Cremation is another alterative. It has been around for eons, but its popularity as a burial form is growing. As evidence of that, the cremation rate in the U.S. for 2015 was 48.6%. By 2020, it is expected that the rate will increase to 54.3%. Blanc said, “People are more interested in cremation and in reducing the carbon footprint they leave behind.”

The Process of Making a Memorial Diamond

Natural and memorial diamonds look the same, both visually and under a microscope, despite a slight difference in the number of carbon atoms and chemical density. The only difference between natural and memorial diamonds is the process of their origin. Memorial diamonds are created from human remains, and natural diamonds are created from underground mineral processes.

The Gemological Institute of America (GIA) has studied synthetic or man-made diamonds over the past thirty years. GIA Distinguished Research Fellow Dr. James Shigley says that man-made diamonds are very difficult to identify from those that are mined. He says, “There have been continued improvements in their clarity and color, making it difficult for gemologists to identify as natural or synthetic … their chemical and physical properties correspond very closely to those of natural diamonds.”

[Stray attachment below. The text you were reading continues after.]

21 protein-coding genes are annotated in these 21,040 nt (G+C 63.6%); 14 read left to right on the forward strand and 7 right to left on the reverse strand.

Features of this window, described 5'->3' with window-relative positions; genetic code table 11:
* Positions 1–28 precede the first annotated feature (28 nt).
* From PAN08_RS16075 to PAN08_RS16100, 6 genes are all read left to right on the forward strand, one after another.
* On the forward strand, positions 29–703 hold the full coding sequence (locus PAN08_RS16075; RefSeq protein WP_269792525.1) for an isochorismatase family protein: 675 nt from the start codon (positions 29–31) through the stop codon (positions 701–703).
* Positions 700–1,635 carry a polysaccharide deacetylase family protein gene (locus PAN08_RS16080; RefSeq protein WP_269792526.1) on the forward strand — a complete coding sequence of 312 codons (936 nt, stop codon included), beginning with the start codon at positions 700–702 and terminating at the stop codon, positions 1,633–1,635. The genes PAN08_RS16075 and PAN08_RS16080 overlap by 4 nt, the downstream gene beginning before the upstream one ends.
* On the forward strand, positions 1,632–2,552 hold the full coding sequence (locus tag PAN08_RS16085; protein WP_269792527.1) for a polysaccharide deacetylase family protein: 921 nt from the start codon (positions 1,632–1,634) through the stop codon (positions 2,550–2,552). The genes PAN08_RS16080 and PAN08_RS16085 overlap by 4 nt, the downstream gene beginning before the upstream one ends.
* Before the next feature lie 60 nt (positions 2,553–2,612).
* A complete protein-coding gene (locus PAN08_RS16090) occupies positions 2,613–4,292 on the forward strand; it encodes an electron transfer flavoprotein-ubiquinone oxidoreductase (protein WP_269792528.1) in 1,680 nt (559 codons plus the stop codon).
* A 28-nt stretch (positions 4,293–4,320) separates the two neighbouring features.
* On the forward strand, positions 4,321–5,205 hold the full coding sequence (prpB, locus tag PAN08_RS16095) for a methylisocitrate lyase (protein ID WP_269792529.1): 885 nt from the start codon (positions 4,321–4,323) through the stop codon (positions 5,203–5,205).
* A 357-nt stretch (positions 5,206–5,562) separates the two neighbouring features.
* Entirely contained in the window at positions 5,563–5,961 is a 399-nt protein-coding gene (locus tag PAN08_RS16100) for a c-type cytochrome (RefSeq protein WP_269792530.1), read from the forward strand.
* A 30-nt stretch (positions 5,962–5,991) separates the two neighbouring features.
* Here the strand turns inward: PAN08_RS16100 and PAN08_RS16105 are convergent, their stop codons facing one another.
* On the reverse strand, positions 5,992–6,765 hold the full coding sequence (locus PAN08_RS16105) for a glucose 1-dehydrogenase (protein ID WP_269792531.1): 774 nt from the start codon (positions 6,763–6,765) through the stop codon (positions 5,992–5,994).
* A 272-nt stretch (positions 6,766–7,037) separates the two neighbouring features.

To understand how LONITE can create such diamonds, it is important to understand that the human body is composed of 18% carbon, and that diamonds are composed of pure carbon crystals. “First, we need to understand how natural diamonds were formed,” Blanc explains. “There is carbon, in graphite form, deep in the mantle. It’s surrounded by magma with several thousand degrees of heat and great pressure. In that environment, the carbon atoms will restructure into a more dense crystal structure, which is a diamond.”

“When we create memorial diamonds in our labs, we mimic how the earth creates natural diamonds,” Blanc continues. We analyze the components of the ashes and extract the needed carbon. After subjecting it to intense heat and pressure for weeks, the carbon forms into a denser crystal – a diamond.”

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Caption: HPHT apparatus